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Good day guys,

After browsing a bit in my spare time at work, I stumbled upon the Facebook statistics page.

"More than 30 billions pieces of content ... shared each month."

We can assume there are probably around let's say 20ish billions posts a month. For now, I believe MySQL will have no problem dealing with such amount of informations since the maximum value of an unsigned BIGINT is 18 446 744 073 709 551 615. I assume they use numeric PK for optimisation purpose.

The question that boggle my mind is that in C++, the maximum unsigned long integer value is 4 294 967 295. How are they dealing with their database's primary keys when their's values are now probably too large to be dealt with, in their back-end codes ?

Thank you

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possible duplicate of C++ handling very large integers – Byron Whitlock Jan 4 '11 at 21:02
Just as a comment: even if it's non-standard, the popular C++ implementations (GCC, MSVC, Intel) provide a 64-bit int, which is what MySQL's BIGINT type is. In case you don't, you could implement one or use a library. – birryree Jan 4 '11 at 21:03
Crap, I wasn't aware of the unsigned long long integer. Silly me! – Cybrix Jan 4 '11 at 21:11
up vote 3 down vote accepted

What about unsigned long long which is 64-bit long, exactly as BIGINT? :) Also, I believe that Facebook do not use numeric ids for their DB, because it is very hard to do that at multiserver database configuration with parallel inserts.

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I believe using anything else then numeric values in a database would be a pain. But I have no knowledge into multiserver database structures. I would like to get some info about that though. – Cybrix Jan 4 '11 at 21:14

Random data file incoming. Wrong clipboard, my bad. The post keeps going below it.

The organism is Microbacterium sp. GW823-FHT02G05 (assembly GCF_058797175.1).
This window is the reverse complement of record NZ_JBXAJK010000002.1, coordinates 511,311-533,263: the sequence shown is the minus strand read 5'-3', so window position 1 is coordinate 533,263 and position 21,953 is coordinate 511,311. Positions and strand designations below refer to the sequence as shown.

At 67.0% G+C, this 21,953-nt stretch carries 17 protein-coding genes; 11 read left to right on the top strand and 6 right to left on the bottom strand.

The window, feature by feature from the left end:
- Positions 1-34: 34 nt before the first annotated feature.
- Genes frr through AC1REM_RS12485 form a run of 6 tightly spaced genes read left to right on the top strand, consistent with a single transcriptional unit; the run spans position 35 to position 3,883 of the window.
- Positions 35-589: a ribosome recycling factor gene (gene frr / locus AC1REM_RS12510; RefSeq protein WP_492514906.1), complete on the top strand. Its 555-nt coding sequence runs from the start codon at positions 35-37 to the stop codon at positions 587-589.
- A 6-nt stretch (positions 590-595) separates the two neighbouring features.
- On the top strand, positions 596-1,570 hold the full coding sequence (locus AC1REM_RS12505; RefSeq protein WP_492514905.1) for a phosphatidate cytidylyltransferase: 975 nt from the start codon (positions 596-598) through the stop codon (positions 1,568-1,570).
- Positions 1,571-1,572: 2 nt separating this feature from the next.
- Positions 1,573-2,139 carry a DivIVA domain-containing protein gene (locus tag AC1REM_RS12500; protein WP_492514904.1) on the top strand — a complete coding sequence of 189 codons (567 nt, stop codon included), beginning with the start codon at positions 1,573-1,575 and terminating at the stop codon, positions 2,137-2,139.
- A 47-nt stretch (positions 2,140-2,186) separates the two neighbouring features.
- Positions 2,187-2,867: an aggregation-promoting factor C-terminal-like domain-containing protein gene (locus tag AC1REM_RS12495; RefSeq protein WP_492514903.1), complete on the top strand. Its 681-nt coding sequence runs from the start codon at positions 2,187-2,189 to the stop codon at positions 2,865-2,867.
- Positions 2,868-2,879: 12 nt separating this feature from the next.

@Cybrix - why would it be such a pain? That is the whole point of relational databases. It shouldn't aside from memory / space consumption matter I JOIN a number or a string. – JonH Jan 4 '11 at 21:28
@JonH Sorry my comment wasn't clear. I believe using anything else then numeric values as PK is probably a pain for the server. Using a string as PK is probably very time-consuming: You have to generate a random string and then make sure it's not already used. To be honest, I don't know how the indexing works on non-numeric primary key and if they are as efficent as a numeric value. Those are just my thoughts. – Cybrix Jan 4 '11 at 21:41
@Cybrix: You don't have to create unique values by flipping coins. Consider GUIDs. – John Dibling Jan 4 '11 at 21:45

Simple you write your own BIGINT datatype class in C++ to handle very very large numbers (that may be internally represented as strings actually).

What I mean by this is think of a linked list

struct myNode{
char num;
myNode* next;

Now the linked list can hold a lot more integers than you'd expect a typical long / int to.

That doesnt mean I know what facebook is doing or using but there are so many variations. Also facebook is so large all the data isn't kept in just one database...You also may be making assumptions about technology and programming languages as well as DB vendors.

They could be using GUID :), they could be using Oracle or even SQL Server.
There servers are definately load balanced and spread across many many servers across the US and probably outside of the US as well. It's not a simple app but it sure looks like one.

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If you use 64 bit systems (which is already the default for Windows 7 desktop PC's), you can count to 4 billion times 4 billion.

If 4 billion people are online in facebook, they can all make 4 billion comments, and you can still store all of them in a single table with a 64 bit key.

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